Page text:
Montreal suburb passes resolution to defy religious symbols ban

Resolution comes in response to a proposed Charter of Quebec Values intended to redefine the meaning of state secularism.

December 10, 2013 18:44
1 minute read.
Head shown with Israeli flag design kippa

Head with Israeli flag kippa. (photo credit: REUTERS/Ina Fassbender)

The Montreal suburb of Hampstead passed a resolution on Monday refusing to implement a measure that would ban public sector employees from wearing “conspicuous” religious symbols.

The resolution – which passed unanimously, according to Canada’s CTV – comes in response to a proposed Charter of Quebec Values, which is intended to redefine the meaning of state secularism.

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Religious minorities and civil rights organizations have strenuously opposed the bill. However, according to the Center for Israel and Jewish Affairs – an advocacy group representing a number of Canadian Jewish federations – the charter is only meant to drum up support for Quebec independence.

David Ouellette, the Jewish umbrella group’s director for public affairs in Quebec, told The Jerusalem Post last month that the members of the separatist Parti Quebecois, which is pushing the bill, “do not wish to have the legislation adopted in this legislative session.” Rather, he said, they want to “use the proposed legislation in the next elections as a wedge issue.”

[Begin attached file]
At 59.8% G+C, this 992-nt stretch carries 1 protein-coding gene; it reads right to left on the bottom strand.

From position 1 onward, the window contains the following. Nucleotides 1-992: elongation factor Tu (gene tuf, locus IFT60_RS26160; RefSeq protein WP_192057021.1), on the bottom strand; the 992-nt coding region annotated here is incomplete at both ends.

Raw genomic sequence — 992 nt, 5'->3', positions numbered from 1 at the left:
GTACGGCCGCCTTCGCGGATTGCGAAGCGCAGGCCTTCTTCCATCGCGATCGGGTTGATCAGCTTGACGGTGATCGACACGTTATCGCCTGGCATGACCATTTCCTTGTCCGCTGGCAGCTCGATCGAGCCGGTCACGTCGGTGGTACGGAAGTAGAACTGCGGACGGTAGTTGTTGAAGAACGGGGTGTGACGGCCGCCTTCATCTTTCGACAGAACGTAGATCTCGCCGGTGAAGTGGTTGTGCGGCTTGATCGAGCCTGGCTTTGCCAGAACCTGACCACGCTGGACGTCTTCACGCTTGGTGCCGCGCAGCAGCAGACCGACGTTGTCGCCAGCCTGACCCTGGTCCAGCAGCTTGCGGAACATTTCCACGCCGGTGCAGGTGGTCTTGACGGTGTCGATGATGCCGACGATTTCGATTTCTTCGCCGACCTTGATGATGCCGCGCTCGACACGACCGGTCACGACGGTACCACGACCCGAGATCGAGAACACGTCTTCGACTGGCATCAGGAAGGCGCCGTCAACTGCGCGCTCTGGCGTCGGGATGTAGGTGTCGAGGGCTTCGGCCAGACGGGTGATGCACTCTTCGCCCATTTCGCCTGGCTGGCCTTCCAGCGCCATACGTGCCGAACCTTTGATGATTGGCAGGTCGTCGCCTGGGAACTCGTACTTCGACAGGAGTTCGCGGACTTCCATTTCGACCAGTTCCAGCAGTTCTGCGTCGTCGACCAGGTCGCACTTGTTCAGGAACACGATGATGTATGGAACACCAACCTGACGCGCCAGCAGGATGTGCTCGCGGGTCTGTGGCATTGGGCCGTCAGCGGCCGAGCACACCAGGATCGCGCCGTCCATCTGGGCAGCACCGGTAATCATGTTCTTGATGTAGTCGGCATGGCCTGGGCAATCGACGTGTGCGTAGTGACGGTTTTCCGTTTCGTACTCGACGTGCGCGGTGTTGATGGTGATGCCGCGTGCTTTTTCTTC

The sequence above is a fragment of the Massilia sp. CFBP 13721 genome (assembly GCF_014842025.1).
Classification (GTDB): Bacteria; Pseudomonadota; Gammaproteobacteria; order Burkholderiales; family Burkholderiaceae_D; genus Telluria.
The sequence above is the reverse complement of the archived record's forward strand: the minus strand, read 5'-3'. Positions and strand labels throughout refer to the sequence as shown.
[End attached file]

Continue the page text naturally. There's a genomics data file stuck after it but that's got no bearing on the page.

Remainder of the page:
Several institutions have already indicated their refusal to comply with the charter if it becomes law, but so far none have gone as far as Hampstead in codifying their opposition.

Several weeks ago, Montreal’s Jewish hospital made a highly publicized announcement that it planned on ignoring the “prejudicial bill.”

“If it becomes a law, we are not going to tell people that they can’t work for the town because they wear a kippa, hijab or a turban, or any other religious symbol,” Hampstead Mayor William Steinberg told CTV.

The town, his resolution asserted, refuses to be “complicit with hatred, racism and intolerance,” which the mayor described to the Canadian network as the “tyranny of the majority against the minority.”

“People who have strongly- held religious beliefs and who must wear these symbols... are not going to be able to work, so they’ll be kept at home, and I don’t think this leads to integration,” he added.

CTV also reported that Cote Saint-Luc, another Montreal suburb, held an interfaith holiday event featuring the lighting of a Christmas tree and a menorah in front of the town hall as a show of opposition to the bill.

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